“Hurry up Cyrus – you’re going to miss the flower battle!”

Cyrus was not ready. His cousin Agénor could carry on hurrying him along but there was no way he was going to go down now. They had only just got back from the parade and it was already time to set off again. Perhaps it would be a better idea to rest for a while. What mattered now was being on top form for the evening, for the kasécò. Agénor appeared in the doorway to his bedroom.

“You’ll be able to see your schoolmistress again,” Agénor teased him.

“Er yes. Anyway, can you tell me if you see my beret?”

Of course he was going to see Amélina. She would be escorting him to the grajé* and, who knows, perhaps they would even win the dance competition. He had managed to find his hat.

“Are you going to the Château or Casino-Théâtre this evening?”

Agénor was teasing: the Château was much too expensive for him.

“And you intend to go and see your betrothed empty-handed?”

Cyrus froze. What? For once Agénor had hit the nail on the head. He could not go and see Amélina like that. He had fond memories of the time they had shared the galette des rois at Epiphany. He had won the figurine, she was his Queen – and a Queen ought to be showered in gifts.

Cyrus was distraught. Agénor was looking at him with a smile on his face.

“Djab*! So it’s becoming serious. Stay calm, dear cousin. Look at this advert in the newspaper; I’m sure you’ll find what you’re after there. Ah yes, sorry…”

Agénor was the only one in the family who knew how to read.

“ ‘H. Chouanard: purveyor of silk and satin corsets, any style of dresses, hats, gloves, petticoats, scarves, mantillas and patent leather shoes.’ Take my bike – it’s by the door. I don’t need it to go to the battle.”

Cyrus did not waste any time thinking. He dashed off, giving his cousin a friendly pat on the shoulder. The shop was only down the road.

“Cyrus!” He stopped in his tracks. It was his grandmother, Zoé. “Where are you dashing off to like that my dear? Ah yes, you’re off to the Carnival. Well you are lucky. I am far too tired now; I’ll just have to stay in my little garden.” Zoé looked at him: “Can you be a good little boy and do something for me?”

“Of course Grandma,” Cyrus answered, already thinking of something else.

“Would you go to the botanical gardens? They’re giving out free seeds and plants today. I need cacao plants, some jackfruits and some rubber tree seeds.

“But Gran…”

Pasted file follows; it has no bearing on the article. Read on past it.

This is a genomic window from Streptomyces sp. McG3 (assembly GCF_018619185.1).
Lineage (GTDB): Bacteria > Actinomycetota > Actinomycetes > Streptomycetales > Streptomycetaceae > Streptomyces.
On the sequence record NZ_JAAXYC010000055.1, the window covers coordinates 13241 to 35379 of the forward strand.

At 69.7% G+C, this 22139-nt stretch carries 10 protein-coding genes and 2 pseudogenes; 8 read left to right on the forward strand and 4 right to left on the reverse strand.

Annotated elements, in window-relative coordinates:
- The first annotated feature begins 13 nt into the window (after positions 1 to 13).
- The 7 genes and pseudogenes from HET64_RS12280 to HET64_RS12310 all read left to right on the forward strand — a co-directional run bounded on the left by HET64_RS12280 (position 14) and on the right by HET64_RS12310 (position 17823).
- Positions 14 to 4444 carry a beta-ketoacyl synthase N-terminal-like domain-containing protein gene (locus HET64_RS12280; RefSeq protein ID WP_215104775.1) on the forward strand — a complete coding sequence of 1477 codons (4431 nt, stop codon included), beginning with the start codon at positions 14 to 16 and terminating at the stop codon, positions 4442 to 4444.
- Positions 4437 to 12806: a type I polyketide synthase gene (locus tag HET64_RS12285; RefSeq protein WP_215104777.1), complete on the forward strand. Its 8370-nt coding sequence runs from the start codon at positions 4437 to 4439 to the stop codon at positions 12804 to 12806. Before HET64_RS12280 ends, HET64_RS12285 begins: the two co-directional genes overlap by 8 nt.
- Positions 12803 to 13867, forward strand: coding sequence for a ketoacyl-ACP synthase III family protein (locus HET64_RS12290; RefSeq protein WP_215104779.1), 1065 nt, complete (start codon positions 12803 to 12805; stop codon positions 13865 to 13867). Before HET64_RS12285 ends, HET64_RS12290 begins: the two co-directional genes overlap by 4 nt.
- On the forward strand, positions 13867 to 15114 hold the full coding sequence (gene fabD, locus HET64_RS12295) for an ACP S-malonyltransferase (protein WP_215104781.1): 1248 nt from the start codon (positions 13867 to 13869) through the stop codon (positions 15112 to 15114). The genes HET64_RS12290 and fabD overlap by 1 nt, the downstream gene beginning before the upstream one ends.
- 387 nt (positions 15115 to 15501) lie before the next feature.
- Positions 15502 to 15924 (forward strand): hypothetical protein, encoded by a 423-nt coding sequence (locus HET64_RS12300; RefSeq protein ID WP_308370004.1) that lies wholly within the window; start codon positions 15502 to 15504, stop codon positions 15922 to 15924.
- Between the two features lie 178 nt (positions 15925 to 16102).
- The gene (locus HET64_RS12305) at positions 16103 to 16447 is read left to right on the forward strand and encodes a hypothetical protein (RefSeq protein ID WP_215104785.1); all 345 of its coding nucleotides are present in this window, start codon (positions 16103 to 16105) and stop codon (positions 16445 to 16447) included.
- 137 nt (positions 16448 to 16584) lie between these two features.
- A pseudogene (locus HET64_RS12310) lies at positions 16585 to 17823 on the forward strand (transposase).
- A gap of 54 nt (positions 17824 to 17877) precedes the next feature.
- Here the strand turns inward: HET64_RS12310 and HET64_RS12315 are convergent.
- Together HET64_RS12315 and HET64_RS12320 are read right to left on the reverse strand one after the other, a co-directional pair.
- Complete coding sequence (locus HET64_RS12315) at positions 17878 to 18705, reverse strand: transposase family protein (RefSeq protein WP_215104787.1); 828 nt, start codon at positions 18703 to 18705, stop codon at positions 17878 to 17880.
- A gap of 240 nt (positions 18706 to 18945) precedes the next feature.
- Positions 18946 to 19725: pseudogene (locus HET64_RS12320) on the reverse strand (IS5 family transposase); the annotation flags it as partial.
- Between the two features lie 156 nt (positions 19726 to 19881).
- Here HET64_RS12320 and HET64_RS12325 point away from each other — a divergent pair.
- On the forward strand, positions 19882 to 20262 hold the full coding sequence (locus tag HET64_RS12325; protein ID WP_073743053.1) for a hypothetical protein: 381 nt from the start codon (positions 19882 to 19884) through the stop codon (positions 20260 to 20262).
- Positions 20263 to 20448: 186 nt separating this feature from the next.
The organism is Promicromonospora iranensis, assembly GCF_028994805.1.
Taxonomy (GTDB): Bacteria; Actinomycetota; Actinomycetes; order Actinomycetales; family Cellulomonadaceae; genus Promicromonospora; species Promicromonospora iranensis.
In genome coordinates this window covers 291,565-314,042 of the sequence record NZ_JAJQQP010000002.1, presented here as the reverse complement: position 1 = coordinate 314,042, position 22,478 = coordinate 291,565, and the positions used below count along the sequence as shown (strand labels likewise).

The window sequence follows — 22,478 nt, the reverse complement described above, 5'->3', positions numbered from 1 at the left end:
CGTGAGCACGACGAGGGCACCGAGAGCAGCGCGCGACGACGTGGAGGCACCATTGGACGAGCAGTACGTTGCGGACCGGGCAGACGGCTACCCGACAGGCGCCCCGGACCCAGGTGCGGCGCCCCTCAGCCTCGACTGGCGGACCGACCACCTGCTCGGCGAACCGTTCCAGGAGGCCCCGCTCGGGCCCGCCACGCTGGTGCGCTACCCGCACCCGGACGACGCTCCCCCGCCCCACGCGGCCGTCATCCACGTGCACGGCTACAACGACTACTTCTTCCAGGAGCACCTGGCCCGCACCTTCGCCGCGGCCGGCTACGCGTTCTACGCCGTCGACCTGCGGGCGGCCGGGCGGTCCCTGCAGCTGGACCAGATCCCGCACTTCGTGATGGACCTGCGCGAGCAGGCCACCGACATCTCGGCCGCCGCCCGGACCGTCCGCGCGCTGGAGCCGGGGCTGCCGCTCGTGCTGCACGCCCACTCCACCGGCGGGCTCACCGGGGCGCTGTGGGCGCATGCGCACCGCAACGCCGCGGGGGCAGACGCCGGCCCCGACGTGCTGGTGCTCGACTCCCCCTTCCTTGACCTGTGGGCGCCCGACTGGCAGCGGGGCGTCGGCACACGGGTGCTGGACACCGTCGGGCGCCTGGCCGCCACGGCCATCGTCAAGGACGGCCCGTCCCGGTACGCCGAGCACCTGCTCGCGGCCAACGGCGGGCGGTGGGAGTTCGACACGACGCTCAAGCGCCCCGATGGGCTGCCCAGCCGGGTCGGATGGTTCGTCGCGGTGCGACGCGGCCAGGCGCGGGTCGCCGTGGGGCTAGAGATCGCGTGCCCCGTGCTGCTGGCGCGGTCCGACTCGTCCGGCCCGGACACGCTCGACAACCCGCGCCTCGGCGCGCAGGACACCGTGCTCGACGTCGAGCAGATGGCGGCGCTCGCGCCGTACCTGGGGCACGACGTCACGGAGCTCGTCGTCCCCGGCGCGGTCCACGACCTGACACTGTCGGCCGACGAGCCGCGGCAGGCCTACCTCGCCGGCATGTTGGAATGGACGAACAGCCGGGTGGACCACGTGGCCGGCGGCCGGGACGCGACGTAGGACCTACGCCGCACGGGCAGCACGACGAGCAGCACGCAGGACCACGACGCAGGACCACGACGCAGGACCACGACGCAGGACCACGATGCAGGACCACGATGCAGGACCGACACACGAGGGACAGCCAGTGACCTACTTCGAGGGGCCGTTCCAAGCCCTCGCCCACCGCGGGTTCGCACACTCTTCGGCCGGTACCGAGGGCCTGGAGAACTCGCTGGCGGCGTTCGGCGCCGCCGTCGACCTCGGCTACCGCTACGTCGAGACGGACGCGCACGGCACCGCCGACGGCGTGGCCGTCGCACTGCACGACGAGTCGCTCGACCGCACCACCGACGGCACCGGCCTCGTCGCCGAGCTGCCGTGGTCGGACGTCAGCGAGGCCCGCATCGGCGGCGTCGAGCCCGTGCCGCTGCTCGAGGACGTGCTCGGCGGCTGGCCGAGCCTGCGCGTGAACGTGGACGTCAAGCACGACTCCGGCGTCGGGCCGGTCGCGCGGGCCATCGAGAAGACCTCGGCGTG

“Yes dear.” Zoé poured herself a glass of Quinquina des Princes*. “My tonic is the only thing keeping me going nowadays…”

“Alright Grandma, I’ll go.”

The botanical gardens were in the outskirts, on the other side of town. He crossed the Laussat canal via the chain bridge and hurried off as fast as he could through the streets of Cayenne. It was no easy feat getting around today. Here and there, groups of people were crossing the street. Some of them were wearing frock coats and top hats, others were masked, but most of them were simply dressed up in old clothes. Musicians with a banjo and an accordion were playing as they walked along. Cyrus only slowed down a little bit to listen to an announcement being made by the town crier, a former convict:

“This evening, the conductor of the Symphony Orchestra and its clarinettists Stellio and Isambert shall be performing at the Casino-théâtre from 8pm. There will be drink stands for the spectators and dance competitions!”

The boy on the bike was fairly out of breath when he arrived at the Gardens. It was almost completely deserted. A dozen people were trying their hand at a game of croquet. A couple was wandering around. He found the warden in front of the central kiosk.

The deal was soon struck. With the box of seed firmly strapped to his handlebars, he cycled back even more quickly, exhilarated by the speed. He thought about Amélina and their second date at the Amandiers. They bought komou* sorbets before going to listen to the Harmonie Cayennaise playing polkas and mazurkas. He could picture her face… and then, suddenly, as he came around the bend he saw a group of Jwé farin* all dressed in white with their long pointed hats. Before he could avoid them, he was covered in flour. He closed his eyes for just a moment. When he opened them again, it was to see a horseman just in front of his handlebars. The horse reared up. He swerved to the right and managed to avoid it, just as an orchestra of drums and flutes decided to cross the street.